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30 October 2016
Remember, remember the 5th of November… yes it’s that time of year again!
Whilst many humans enjoy nothing better than a spectacular firework display on a cold November night, for those of you with dogs and cats with firework phobia, the season can appear endless. Some dogs may tremble and pant, others will bark. They may also want to hide in small spaces. Cats are also likely to want to hide away. It is a stressful time of year for our pets, so here are a few tips that may help:
- Try to walk your dog before dusk so they will be relaxed and have been to the toilet before the fireworks start.
- Allow cats to hide away, they may choose spots high up on furniture or want to hide under the bed. Don’t try to get them out of these spaces as they have chosen them because they feel safe.
- Feeding your pets in the late afternoon may also make them feel more relaxed.
- Make sure your cats are in before the fireworks start and leave them indoors overnight, remembering to provide extra litter trays during this period.
- Do not leave your dog alone and make sure they are indoors when the fireworks start.
- Create a safe place or den away from windows and keep the curtains closed. Your dog must be able to access the den at all times. Cover the sides with a blanket or a thick duvet to muffle the noise of the fireworks. Put treats in the den so they associate it with a positive experience.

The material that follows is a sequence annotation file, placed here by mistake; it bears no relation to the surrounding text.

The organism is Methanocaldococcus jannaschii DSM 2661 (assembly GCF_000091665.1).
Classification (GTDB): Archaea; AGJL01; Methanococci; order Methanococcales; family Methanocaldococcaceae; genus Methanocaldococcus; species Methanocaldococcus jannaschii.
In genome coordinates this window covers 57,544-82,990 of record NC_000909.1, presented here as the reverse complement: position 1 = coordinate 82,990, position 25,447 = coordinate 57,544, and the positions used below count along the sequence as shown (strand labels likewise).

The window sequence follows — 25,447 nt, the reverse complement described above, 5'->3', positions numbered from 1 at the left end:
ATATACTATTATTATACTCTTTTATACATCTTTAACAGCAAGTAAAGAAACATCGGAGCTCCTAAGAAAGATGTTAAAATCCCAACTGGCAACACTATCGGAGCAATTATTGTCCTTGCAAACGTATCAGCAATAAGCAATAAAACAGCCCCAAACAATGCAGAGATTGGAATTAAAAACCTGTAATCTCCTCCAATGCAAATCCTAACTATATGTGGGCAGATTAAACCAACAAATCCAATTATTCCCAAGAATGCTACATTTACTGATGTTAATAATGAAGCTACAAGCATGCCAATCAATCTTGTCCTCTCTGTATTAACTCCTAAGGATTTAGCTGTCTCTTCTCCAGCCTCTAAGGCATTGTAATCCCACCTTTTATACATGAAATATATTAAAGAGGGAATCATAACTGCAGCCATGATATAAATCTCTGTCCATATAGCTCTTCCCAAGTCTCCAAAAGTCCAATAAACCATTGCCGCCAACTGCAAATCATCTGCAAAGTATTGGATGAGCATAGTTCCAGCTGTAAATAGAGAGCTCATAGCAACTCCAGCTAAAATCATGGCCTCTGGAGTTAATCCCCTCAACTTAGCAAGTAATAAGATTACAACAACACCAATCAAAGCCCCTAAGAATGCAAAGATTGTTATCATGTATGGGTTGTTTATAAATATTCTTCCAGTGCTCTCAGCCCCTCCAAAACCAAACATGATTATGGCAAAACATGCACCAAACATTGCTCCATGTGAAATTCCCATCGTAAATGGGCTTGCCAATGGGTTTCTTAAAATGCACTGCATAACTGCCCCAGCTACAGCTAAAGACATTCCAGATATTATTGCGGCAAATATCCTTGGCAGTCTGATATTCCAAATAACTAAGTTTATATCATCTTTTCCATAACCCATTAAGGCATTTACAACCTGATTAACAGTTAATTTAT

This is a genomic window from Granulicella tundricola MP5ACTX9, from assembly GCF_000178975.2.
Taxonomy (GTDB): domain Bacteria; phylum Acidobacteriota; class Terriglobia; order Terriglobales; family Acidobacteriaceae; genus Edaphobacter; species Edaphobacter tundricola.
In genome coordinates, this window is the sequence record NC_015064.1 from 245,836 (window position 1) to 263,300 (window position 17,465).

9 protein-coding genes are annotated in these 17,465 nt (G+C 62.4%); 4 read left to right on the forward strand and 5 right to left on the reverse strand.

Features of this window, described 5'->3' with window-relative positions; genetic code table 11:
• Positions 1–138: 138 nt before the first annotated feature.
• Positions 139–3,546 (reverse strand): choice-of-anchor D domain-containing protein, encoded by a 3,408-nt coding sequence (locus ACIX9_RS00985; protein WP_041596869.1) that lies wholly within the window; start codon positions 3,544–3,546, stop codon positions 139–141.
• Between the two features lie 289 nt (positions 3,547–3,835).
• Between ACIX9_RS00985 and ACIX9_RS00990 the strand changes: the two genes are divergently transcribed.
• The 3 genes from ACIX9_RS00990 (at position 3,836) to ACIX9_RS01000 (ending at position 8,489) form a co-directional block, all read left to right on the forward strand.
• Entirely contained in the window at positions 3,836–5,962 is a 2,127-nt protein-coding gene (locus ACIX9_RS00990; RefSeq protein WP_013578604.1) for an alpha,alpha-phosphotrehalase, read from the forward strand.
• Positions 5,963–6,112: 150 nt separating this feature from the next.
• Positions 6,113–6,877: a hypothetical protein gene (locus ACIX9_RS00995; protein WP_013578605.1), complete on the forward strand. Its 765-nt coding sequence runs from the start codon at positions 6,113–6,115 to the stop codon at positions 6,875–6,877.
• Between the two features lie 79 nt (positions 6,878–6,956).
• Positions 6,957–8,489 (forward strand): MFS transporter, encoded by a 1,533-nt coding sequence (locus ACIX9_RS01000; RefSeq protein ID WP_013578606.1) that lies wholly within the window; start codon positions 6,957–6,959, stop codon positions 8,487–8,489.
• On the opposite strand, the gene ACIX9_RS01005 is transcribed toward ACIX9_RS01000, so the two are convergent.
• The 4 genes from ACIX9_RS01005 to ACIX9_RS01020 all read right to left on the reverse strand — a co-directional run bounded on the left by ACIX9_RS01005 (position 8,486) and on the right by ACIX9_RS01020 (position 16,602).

- For dogs, plug in an Adaptil diffuser, at least two weeks before the firework period. This will release a dog appeasing pheromone that will help calm your dog. For cats plug in a Feliway diffuser that will give off appeasing pheromones for cats that will help them feel more secure.
- Try to follow a normal routine and do not act differently.
- Avoid soothing your pets as this will give them a sense that there is something to be worried about and may inadvertently reinforce their anxious behaviour. Do not punish fearful behaviour.
- Try playing moderately loud music to mask the noise.
- Supplements such as Zylkene, which can be prescribed by your vet, may help reduce anxiety.
- Long term desensitisation using a CD with firework sounds may help, it needs to be started a month or two in advance. Initially the CD is played at a low volume and gradually the volume is increased.
Further information see our Firework Advice for Dogs Information Sheet.
Further advice for cats can be seen by downloading the iCatCare poster Halloween Hazards and Fireworks.